Sand pushing to restore beaches and other jobs on the foreshore from Burrum Heads to Poona will have quite a significant cost, the council says.
Sand pushing to restore beaches and other jobs on the foreshore from Burrum Heads to Poona will have quite a significant cost, the council says. contributed

Council to set priorities for 1000 extra repair jobs

THE council is faced with about 1000 extra jobs after ex-tropical cyclone Oswald.

Infrastructure planning and delivery portfolio councillor Trevor McDonald said council workers had finished inspecting the entire region for damage caused by the storm or flooding.

Cr McDonald said the inspections revealed about 700 jobs on damaged roads across the region, and about 300 jobs in parks and along the foreshore from Burrum Heads to Poona.

The council's infrastructure recovery group is now expected to examine the potential cost of each job, before compiling a report for funding approval.

In the meantime, however, Cr McDonald said the group had set some preliminary priorities.

The number one priority was the rural road network across the Fraser Coast.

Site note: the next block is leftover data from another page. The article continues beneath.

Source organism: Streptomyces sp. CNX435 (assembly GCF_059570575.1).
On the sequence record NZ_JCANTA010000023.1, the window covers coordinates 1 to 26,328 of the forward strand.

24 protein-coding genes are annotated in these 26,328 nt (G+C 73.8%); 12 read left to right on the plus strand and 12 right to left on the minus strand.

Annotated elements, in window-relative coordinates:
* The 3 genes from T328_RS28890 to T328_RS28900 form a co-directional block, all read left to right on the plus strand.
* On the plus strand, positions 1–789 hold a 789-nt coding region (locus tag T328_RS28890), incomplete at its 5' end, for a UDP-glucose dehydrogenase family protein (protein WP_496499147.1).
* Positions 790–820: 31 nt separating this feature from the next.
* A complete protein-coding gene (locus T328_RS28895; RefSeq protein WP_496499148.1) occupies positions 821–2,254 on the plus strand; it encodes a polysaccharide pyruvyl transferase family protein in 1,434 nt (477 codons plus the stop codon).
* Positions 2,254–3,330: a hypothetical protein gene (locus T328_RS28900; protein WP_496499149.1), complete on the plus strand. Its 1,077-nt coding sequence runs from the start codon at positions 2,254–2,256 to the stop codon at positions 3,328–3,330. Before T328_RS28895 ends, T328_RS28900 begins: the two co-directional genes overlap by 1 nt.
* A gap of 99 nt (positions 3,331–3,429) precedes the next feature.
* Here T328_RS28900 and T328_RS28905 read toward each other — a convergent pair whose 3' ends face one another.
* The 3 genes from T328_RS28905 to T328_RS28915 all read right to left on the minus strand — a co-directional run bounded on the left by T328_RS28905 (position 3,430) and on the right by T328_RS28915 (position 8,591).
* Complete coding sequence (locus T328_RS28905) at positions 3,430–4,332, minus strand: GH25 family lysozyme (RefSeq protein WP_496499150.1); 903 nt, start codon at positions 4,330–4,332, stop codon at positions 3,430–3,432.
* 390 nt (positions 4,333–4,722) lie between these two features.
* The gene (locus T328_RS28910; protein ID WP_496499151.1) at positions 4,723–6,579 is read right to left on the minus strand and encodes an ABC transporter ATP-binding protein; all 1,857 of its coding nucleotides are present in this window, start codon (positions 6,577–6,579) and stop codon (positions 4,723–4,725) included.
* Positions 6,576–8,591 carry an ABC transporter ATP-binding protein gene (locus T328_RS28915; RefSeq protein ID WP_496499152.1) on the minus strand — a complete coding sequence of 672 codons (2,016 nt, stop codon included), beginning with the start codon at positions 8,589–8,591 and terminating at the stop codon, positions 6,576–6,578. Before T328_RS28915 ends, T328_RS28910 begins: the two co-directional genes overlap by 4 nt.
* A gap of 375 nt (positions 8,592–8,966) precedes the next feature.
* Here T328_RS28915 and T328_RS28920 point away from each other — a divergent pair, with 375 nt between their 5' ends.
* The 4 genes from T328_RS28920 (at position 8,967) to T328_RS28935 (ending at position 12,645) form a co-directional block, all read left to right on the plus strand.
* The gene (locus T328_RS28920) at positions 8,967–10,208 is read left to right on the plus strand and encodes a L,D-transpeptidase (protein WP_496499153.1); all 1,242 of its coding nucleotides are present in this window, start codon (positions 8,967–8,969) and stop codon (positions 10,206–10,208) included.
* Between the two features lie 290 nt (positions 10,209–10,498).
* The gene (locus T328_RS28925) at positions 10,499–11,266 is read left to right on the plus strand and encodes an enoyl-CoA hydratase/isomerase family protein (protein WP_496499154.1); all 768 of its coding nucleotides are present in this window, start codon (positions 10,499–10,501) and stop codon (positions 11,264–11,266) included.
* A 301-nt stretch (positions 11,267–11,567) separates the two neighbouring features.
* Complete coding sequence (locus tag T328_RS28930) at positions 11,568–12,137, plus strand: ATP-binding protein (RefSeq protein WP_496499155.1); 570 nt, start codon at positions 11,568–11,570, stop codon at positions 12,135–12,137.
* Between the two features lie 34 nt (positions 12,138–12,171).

He said there were about 350 roads that fit in this category, which vitally required repairs so that heavy trucks carrying stock and feed could once again operate safely as soon as possible.

"Some of these small back-roads can carry $1 million worth of cattle a year," Cr McDonald said.

Booubijan Rd, Glenbar Rd and Churchill Mine Rd were three examples of rural roads in dire need of repair, he said.

The second priority was again road-related and was to fix smaller problems as required.

"This is about fixing potholes and things like that in our general road network," he said.

"It's doing whatever has to be done, whenever it needs to be done."

Priority number three was the foreshore.

"This will have quite a significant cost," Cr McDonald said.

Removal of fallen trees, sand pushing to restore beaches and fixing destroyed infrastructure were some of the jobs that needed doing all along the Fraser Coast foreshore.

Cr McDonald said work could be done in any of the areas of priority at any time and the setting of the priorities was based on which areas had suffered the most damage.